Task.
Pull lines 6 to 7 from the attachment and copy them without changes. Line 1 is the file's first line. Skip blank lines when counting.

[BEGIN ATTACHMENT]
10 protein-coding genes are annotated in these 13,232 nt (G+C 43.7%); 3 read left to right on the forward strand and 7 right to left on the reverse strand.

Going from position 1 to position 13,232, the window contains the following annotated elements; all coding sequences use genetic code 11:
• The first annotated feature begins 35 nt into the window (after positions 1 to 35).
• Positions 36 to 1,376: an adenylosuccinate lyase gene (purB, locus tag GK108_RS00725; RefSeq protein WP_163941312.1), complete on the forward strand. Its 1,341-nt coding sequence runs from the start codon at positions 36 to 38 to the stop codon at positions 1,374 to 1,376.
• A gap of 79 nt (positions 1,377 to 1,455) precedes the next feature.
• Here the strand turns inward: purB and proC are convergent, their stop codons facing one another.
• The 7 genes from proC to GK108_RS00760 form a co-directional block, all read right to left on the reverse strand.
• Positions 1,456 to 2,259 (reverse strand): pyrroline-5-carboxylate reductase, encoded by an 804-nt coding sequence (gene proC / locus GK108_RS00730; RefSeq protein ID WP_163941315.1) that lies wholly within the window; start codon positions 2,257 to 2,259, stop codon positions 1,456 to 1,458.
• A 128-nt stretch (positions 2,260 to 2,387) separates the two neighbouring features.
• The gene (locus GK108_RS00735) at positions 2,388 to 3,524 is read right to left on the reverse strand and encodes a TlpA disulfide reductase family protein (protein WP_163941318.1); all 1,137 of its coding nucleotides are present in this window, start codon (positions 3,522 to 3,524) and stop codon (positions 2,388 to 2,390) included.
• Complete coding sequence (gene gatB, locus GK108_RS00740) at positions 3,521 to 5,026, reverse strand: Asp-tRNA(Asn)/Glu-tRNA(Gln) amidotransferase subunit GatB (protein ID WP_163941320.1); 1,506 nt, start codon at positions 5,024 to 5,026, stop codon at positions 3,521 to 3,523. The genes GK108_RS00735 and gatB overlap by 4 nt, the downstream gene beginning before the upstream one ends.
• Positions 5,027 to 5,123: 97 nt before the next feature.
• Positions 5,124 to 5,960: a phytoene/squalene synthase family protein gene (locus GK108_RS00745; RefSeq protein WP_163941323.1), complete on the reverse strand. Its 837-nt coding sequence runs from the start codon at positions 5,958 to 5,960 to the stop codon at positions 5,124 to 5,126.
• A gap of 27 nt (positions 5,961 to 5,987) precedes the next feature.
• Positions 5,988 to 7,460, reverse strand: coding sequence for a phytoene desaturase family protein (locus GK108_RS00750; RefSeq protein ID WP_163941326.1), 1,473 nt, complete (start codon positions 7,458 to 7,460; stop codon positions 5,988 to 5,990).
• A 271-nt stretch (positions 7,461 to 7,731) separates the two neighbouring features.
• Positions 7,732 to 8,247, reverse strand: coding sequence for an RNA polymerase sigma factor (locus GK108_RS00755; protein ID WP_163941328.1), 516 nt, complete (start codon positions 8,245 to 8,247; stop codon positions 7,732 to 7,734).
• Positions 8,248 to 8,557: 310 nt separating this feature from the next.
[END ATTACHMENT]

• Here the strand turns inward: purB and proC are convergent, their stop codons facing one another.
• The 7 genes from proC to GK108_RS00760 form a co-directional block, all read right to left on the reverse strand.